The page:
July 2015 – CHINA – “Before leaving the world, I wish to say I concede defeat. With capital of 1.7 million yuan and four-times margin, I bet the entirety on China Railway Rolling Stock Corp (CRRC). I have only myself to blame, nobody else.” So reads the suicide note left by a 32-year-old stock market speculator from Hunan who jumped to his death in early June after losing his life savings within two days. The man took out a huge loan worth four times his own capital from a ‘grey market’ lender. Believing the government’s gargantuan ‘One Belt, One Road’ plan was a sure fire bet, he staked everything on the state-owned railway carriage builder and lost.
So-called margin debt has exploded in the past year, fuelled by China’s major banks that have all rolled out ‘products’ to feed this monster. This has been an important factor driving the unprecedented stock market boom of the past 12 months which long ago assumed bubble proportions. Recently, the Chinese regime has become nervous about the extent of margin debt and its potential to cause an even bigger market meltdown. The brokers and loan sharks that finance margin trading can call in the loans when borrowers incur losses, forcing them to sell more shares which acts to magnify a selloff in the market.
China’s share prices have begun to recoil on the growing realization they have hit extreme levels and this turnaround has been reinforced by the government’s crackdown on margin trading in recent weeks, which by reducing liquidity in the market has punctured the bubble. The collapse in share values since the middle of June – falling almost 19 percent in two weeks – was the worst since 1996. Only the Greek stock market was more volatile in this period. According to the Wall Street Journal China’s market correction “has wiped away US$1.25 trillion in market capitalization, an amount roughly equal to the size of Mexico’s economy.”
The bubble waiting to burst
In early June, China’s stock markets hit a 7-year high with the Shanghai Composite Index passing the 5,000-level for the first time since January 2008. This was applauded as the biggest ‘bull run’ in the history of any stock market with the larger Shanghai stock market rising 150 percent in one year and Shenzhen almost tripling. The combined value of the companies listed in Shanghai and Shenzhen soared to over US$10 trillion – second only to Wall Street. “No other stock market has ever grown this much in dollar terms over a 12-month period,” declared the Washington Post.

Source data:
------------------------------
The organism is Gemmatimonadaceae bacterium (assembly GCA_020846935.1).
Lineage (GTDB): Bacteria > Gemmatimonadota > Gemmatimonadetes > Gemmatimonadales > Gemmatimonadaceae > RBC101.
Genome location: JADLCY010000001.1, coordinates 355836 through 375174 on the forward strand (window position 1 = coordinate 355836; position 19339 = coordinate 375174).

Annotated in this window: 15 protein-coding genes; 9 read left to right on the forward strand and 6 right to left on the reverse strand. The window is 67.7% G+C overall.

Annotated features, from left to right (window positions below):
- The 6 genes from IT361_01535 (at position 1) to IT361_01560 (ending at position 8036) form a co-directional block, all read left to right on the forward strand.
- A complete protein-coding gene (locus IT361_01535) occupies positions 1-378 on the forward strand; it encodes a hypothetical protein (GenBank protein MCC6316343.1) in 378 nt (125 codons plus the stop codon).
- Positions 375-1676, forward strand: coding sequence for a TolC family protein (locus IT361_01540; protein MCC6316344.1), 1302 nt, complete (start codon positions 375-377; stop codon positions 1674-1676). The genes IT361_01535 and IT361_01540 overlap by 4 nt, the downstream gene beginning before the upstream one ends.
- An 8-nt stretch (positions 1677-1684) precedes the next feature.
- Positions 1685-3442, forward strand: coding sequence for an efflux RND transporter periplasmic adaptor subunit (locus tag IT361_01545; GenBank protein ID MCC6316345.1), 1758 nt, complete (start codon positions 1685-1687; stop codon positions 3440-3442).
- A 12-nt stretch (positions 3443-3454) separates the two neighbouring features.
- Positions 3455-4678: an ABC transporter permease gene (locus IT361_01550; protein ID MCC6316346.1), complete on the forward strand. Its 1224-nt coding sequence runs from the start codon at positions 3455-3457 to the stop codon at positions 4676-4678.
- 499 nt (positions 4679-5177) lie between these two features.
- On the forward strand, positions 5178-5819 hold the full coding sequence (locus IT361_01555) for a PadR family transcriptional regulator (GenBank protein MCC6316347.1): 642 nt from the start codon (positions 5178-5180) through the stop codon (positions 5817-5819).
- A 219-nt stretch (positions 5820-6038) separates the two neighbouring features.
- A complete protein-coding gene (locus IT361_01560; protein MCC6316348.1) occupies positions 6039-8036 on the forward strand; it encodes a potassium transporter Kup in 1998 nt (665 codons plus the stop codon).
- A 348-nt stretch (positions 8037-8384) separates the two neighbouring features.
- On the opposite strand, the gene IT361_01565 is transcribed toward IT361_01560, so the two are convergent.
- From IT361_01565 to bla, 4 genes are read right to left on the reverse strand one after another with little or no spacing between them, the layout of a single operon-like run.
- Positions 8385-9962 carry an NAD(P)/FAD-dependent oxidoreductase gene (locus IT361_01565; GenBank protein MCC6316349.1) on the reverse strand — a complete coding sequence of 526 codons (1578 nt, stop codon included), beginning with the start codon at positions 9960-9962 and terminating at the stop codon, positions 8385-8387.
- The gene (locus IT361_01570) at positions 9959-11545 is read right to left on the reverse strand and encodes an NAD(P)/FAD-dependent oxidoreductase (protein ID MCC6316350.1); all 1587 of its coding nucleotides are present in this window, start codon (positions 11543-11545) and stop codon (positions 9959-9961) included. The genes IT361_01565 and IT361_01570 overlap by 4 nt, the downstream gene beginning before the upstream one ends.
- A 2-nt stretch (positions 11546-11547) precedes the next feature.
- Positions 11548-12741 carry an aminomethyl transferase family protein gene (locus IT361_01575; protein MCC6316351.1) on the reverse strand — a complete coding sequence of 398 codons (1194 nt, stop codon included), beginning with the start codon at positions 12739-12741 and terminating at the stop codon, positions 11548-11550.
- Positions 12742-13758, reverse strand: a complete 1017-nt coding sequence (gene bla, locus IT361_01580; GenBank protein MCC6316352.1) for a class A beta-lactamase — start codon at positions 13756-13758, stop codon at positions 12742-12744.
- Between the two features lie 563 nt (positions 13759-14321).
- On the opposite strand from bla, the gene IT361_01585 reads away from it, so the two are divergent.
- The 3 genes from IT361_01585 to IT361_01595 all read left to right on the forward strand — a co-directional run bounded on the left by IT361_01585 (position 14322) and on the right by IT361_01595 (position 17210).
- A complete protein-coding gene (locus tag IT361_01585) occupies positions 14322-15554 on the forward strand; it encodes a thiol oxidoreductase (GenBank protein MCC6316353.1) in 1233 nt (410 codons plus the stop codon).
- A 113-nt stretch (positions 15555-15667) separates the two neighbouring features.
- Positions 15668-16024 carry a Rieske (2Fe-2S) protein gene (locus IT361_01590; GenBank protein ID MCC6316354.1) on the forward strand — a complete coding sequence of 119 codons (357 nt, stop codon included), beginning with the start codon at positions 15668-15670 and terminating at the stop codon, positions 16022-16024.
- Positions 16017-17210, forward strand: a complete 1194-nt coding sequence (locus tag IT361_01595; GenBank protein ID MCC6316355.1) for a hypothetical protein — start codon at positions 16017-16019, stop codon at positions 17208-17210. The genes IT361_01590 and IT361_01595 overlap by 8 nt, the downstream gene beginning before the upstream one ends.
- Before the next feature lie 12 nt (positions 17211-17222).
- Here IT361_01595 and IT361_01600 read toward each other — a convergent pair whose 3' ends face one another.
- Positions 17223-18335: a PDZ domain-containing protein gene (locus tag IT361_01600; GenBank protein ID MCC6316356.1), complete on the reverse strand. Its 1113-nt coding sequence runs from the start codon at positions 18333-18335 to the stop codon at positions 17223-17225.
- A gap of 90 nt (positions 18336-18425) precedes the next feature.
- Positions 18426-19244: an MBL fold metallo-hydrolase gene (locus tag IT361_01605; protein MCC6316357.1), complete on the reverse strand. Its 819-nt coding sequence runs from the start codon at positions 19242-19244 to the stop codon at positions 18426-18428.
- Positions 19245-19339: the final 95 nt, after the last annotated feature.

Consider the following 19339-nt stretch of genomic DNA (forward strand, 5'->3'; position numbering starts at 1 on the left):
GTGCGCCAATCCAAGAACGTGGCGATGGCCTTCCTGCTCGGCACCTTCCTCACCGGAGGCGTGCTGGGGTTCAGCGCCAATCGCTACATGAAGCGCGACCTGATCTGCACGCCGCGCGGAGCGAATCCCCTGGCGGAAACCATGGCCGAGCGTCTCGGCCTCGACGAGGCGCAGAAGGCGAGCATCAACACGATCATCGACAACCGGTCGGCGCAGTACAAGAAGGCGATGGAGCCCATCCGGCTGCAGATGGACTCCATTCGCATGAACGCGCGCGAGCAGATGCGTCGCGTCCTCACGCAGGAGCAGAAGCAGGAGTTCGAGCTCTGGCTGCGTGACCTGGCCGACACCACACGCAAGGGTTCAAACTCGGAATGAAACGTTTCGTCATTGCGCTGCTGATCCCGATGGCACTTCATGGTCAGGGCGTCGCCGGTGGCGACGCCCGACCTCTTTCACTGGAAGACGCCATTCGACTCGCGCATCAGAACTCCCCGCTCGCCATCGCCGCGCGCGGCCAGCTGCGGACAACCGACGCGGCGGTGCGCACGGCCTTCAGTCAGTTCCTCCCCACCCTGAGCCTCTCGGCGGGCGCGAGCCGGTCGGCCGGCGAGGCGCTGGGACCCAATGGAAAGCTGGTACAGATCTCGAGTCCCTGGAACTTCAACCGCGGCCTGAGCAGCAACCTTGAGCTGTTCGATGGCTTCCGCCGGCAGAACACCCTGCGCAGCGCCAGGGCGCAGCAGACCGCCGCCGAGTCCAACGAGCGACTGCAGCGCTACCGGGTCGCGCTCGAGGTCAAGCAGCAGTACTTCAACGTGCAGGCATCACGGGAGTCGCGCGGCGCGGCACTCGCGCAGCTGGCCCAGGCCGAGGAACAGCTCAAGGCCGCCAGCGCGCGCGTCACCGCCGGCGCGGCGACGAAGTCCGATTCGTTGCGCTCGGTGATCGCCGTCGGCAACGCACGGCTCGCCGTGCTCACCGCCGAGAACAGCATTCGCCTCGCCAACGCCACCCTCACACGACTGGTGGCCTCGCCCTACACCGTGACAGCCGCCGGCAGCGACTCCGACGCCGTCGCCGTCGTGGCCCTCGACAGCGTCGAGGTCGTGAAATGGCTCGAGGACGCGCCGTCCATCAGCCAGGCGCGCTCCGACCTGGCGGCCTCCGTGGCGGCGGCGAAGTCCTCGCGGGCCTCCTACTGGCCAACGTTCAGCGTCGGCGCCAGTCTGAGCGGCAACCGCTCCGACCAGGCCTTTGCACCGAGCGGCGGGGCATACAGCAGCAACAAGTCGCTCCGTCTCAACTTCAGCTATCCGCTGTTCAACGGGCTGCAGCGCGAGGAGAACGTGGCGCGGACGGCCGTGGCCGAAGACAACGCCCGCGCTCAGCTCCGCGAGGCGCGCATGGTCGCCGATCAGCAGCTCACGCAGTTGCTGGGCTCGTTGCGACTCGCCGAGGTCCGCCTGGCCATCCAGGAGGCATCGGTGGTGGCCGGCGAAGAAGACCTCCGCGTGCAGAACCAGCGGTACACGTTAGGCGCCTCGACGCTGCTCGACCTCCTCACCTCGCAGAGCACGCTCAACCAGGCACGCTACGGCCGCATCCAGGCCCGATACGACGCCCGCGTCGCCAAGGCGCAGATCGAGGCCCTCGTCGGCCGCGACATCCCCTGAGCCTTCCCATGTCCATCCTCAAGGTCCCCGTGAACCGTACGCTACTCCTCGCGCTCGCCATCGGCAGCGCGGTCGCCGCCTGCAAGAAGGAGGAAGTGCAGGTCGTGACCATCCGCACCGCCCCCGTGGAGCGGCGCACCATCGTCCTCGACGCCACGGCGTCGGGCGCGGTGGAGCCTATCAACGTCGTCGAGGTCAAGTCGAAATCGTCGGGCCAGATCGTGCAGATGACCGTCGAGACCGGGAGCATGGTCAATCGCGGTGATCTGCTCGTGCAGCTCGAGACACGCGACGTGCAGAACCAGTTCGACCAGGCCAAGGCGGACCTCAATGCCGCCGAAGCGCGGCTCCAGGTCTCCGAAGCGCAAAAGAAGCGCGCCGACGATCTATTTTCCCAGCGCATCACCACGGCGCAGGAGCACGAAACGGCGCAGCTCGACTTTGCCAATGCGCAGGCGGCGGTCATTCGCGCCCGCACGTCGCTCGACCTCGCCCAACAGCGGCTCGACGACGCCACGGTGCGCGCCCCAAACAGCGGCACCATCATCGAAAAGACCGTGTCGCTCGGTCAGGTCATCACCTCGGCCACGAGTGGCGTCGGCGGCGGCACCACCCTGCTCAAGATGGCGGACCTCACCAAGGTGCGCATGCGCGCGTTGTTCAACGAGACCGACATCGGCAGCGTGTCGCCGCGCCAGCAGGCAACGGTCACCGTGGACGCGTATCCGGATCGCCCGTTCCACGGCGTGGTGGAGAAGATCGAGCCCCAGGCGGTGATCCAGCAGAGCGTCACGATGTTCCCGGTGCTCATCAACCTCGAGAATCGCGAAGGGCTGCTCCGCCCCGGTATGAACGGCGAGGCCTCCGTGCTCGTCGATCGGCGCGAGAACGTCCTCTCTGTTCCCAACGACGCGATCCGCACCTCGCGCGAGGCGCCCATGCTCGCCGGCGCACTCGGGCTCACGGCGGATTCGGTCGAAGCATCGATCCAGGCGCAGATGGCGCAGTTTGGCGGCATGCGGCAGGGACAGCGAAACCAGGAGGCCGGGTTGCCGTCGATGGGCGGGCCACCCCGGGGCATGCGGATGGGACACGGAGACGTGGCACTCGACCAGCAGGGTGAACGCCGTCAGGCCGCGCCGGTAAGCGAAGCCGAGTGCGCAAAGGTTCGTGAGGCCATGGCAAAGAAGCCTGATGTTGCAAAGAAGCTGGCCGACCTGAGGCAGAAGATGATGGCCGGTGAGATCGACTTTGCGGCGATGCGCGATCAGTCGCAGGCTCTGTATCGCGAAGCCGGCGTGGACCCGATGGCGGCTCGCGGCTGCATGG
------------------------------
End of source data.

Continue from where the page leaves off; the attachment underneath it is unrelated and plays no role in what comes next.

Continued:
Many commentators, including Socialist magazine, predicted that this was a bubble waiting to burst. The performance of the stock market is completely at odds with the real economy – of production, foreign trade, investment and consumption – which continues to slow rapidly. The National Academy of Economic Strategy (NAES), a government think tank, is forecasting second quarter GDP growth of 6.9 percent – below the government’s 7 percent target. Many independent forecasters believe the real level of growth is lower still. –China Worker
Suicidal tendencies and market crashes
The important question to be answered is whether a depression of the magnitude of 1930s is inevitable, or rather if the global economy can afford one of those severities. The Great Depression resulted in massive levels of poverty, hunger, unemployment and political unrest. With the October 1929 stock market crash thousands of investors lost nearly the entire value of their investments. In just a year after the crash, 23,000 people committed suicide in the US. More recently, about 5,000 suicides in the U.S. were reportedly attributed to the Great Recession of 2009. –Indian Express
July 2, 2015 – A woman jumped to her death inside Shanghai’s IAPM mall this morning, and while the case is still under investigation, it’s been speculated that the apparent suicide was related to China’s volatile stock market taking another dive. Shanghai Composite, China’s biggest stock, dropped five percent within just an hour and reached a three month low earlier today. Another suicide believed to be related to the stock market crash was reported in Shenzhen yesterday. –Shanghaiist